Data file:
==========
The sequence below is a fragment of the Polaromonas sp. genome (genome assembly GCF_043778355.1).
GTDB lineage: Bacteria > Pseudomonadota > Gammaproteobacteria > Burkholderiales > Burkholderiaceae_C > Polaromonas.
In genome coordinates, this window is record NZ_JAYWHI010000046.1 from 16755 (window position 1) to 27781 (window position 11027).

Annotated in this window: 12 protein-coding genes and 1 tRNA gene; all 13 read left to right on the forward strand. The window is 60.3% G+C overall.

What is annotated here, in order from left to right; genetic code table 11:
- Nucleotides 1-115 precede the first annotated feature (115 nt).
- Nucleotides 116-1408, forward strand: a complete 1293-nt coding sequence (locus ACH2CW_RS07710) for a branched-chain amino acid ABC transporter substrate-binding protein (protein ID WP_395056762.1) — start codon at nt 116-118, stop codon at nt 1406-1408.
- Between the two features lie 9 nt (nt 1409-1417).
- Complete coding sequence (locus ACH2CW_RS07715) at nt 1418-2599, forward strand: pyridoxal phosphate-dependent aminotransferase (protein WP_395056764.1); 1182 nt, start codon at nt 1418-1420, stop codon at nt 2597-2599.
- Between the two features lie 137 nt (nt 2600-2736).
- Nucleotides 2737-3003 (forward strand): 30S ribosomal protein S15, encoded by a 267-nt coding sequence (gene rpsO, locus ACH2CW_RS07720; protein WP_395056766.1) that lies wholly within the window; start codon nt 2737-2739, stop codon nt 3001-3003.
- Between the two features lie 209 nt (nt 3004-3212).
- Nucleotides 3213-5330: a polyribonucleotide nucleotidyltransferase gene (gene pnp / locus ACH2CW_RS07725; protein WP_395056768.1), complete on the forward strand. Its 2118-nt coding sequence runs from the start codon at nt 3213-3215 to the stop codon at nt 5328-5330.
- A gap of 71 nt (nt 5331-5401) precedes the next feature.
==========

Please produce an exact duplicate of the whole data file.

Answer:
The sequence below is a fragment of the Polaromonas sp. genome (genome assembly GCF_043778355.1).
GTDB lineage: Bacteria > Pseudomonadota > Gammaproteobacteria > Burkholderiales > Burkholderiaceae_C > Polaromonas.
In genome coordinates, this window is record NZ_JAYWHI010000046.1 from 16755 (window position 1) to 27781 (window position 11027).

Annotated in this window: 12 protein-coding genes and 1 tRNA gene; all 13 read left to right on the forward strand. The window is 60.3% G+C overall.

What is annotated here, in order from left to right; genetic code table 11:
- Nucleotides 1-115 precede the first annotated feature (115 nt).
- Nucleotides 116-1408, forward strand: a complete 1293-nt coding sequence (locus ACH2CW_RS07710) for a branched-chain amino acid ABC transporter substrate-binding protein (protein ID WP_395056762.1) — start codon at nt 116-118, stop codon at nt 1406-1408.
- Between the two features lie 9 nt (nt 1409-1417).
- Complete coding sequence (locus ACH2CW_RS07715) at nt 1418-2599, forward strand: pyridoxal phosphate-dependent aminotransferase (protein WP_395056764.1); 1182 nt, start codon at nt 1418-1420, stop codon at nt 2597-2599.
- Between the two features lie 137 nt (nt 2600-2736).
- Nucleotides 2737-3003 (forward strand): 30S ribosomal protein S15, encoded by a 267-nt coding sequence (gene rpsO, locus ACH2CW_RS07720; protein WP_395056766.1) that lies wholly within the window; start codon nt 2737-2739, stop codon nt 3001-3003.
- Between the two features lie 209 nt (nt 3004-3212).
- Nucleotides 3213-5330: a polyribonucleotide nucleotidyltransferase gene (gene pnp / locus ACH2CW_RS07725; protein WP_395056768.1), complete on the forward strand. Its 2118-nt coding sequence runs from the start codon at nt 3213-3215 to the stop codon at nt 5328-5330.
- A gap of 71 nt (nt 5331-5401) precedes the next feature.